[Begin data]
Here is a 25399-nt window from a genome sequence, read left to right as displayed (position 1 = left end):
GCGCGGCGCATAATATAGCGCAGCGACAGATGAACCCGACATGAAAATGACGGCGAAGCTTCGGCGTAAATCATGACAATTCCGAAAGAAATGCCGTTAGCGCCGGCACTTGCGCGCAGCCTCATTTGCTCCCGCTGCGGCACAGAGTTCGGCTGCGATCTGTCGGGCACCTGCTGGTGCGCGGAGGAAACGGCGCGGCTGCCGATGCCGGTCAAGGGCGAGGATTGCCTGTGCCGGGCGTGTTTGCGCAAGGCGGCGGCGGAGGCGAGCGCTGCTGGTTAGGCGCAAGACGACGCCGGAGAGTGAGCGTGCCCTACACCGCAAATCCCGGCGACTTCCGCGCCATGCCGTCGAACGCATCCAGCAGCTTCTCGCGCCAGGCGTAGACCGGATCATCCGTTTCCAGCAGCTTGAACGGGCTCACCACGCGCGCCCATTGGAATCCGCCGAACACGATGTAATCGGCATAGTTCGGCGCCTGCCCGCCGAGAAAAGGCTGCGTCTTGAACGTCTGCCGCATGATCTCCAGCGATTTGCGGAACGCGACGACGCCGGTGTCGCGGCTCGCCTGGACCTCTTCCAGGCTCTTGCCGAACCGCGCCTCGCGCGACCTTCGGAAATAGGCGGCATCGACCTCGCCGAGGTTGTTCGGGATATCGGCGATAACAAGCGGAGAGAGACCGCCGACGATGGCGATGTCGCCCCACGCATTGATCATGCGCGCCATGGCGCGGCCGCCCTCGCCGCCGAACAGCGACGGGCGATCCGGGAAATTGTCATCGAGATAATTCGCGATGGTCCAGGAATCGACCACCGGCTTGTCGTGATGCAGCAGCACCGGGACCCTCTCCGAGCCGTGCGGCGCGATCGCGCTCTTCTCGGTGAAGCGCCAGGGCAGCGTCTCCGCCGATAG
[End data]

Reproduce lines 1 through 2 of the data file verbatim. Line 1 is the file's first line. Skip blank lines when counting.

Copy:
Here is a 25399-nt window from a genome sequence, read left to right as displayed (position 1 = left end):
GCGCGGCGCATAATATAGCGCAGCGACAGATGAACCCGACATGAAAATGACGGCGAAGCTTCGGCGTAAATCATGACAATTCCGAAAGAAATGCCGTTAGCGCCGGCACTTGCGCGCAGCCTCATTTGCTCCCGCTGCGGCACAGAGTTCGGCTGCGATCTGTCGGGCACCTGCTGGTGCGCGGAGGAAACGGCGCGGCTGCCGATGCCGGTCAAGGGCGAGGATTGCCTGTGCCGGGCGTGTTTGCGCAAGGCGGCGGCGGAGGCGAGCGCTGCTGGTTAGGCGCAAGACGACGCCGGAGAGTGAGCGTGCCCTACACCGCAAATCCCGGCGACTTCCGCGCCATGCCGTCGAACGCATCCAGCAGCTTCTCGCGCCAGGCGTAGACCGGATCATCCGTTTCCAGCAGCTTGAACGGGCTCACCACGCGCGCCCATTGGAATCCGCCGAACACGATGTAATCGGCATAGTTCGGCGCCTGCCCGCCGAGAAAAGGCTGCGTCTTGAACGTCTGCCGCATGATCTCCAGCGATTTGCGGAACGCGACGACGCCGGTGTCGCGGCTCGCCTGGACCTCTTCCAGGCTCTTGCCGAACCGCGCCTCGCGCGACCTTCGGAAATAGGCGGCATCGACCTCGCCGAGGTTGTTCGGGATATCGGCGATAACAAGCGGAGAGAGACCGCCGACGATGGCGATGTCGCCCCACGCATTGATCATGCGCGCCATGGCGCGGCCGCCCTCGCCGCCGAACAGCGACGGGCGATCCGGGAAATTGTCATCGAGATAATTCGCGATGGTCCAGGAATCGACCACCGGCTTGTCGTGATGCAGCAGCACCGGGACCCTCTCCGAGCCGTGCGGCGCGATCGCGCTCTTCTCGGTGAAGCGCCAGGGCAGCGTCTCCGCCGATAG